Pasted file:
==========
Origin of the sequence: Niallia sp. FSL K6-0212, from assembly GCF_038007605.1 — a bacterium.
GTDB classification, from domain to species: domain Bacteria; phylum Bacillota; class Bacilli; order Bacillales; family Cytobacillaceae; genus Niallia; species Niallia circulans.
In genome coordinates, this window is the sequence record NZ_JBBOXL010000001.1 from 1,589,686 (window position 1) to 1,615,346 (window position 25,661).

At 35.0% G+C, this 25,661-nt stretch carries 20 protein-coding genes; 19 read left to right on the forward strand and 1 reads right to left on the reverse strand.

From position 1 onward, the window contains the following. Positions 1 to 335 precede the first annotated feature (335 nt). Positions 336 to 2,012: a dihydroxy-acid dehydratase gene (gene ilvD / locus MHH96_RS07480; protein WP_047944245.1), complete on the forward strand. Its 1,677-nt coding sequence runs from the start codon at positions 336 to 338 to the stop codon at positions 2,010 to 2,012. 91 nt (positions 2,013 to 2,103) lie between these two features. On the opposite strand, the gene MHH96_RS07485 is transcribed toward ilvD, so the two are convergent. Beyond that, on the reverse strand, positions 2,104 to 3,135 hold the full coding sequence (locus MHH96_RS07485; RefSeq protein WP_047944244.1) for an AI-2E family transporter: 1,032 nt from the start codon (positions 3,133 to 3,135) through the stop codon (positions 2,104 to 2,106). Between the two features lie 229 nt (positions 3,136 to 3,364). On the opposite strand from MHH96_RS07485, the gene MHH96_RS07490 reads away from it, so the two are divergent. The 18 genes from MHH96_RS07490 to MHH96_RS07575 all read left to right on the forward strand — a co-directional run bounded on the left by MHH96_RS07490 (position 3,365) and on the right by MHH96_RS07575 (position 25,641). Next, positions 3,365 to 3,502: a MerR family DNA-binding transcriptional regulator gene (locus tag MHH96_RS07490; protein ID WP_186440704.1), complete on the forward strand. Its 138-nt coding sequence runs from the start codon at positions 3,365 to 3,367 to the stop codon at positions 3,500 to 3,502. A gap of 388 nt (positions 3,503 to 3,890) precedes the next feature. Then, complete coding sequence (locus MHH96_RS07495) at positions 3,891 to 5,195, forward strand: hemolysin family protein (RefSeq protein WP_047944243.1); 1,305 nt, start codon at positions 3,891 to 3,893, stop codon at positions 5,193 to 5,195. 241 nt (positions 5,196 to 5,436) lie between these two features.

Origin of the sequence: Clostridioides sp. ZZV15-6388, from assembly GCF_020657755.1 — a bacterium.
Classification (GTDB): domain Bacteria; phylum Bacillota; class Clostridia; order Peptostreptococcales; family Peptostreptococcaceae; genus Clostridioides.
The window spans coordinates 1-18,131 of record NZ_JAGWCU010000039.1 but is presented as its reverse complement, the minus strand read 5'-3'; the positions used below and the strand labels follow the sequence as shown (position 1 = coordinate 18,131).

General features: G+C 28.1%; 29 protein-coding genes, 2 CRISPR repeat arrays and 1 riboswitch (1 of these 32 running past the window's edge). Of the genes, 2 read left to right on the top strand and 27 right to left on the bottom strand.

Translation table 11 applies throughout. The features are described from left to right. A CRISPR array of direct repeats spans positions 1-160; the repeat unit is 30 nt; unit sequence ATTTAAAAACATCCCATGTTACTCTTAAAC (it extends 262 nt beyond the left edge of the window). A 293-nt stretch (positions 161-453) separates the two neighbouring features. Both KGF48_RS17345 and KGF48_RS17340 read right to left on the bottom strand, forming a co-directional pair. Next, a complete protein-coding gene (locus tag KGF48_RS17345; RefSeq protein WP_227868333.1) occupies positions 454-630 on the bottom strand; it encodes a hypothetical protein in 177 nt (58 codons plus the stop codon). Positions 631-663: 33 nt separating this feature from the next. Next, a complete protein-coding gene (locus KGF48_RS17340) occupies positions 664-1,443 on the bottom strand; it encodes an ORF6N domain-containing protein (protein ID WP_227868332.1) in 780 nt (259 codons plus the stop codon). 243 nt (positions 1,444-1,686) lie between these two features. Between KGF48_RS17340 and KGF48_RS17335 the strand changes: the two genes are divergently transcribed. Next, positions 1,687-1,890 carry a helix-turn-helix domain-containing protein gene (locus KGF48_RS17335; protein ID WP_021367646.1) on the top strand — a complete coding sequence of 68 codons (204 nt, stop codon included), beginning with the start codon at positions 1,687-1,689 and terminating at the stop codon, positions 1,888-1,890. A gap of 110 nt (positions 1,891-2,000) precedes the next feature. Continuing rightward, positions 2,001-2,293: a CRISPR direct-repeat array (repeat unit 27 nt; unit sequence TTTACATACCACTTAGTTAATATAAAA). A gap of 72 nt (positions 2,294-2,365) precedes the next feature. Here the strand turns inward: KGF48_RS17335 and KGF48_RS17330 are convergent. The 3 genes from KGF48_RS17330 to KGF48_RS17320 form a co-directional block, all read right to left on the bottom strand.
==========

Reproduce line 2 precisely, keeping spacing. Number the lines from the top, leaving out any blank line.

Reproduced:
GTDB classification, from domain to species: domain Bacteria; phylum Bacillota; class Bacilli; order Bacillales; family Cytobacillaceae; genus Niallia; species Niallia circulans.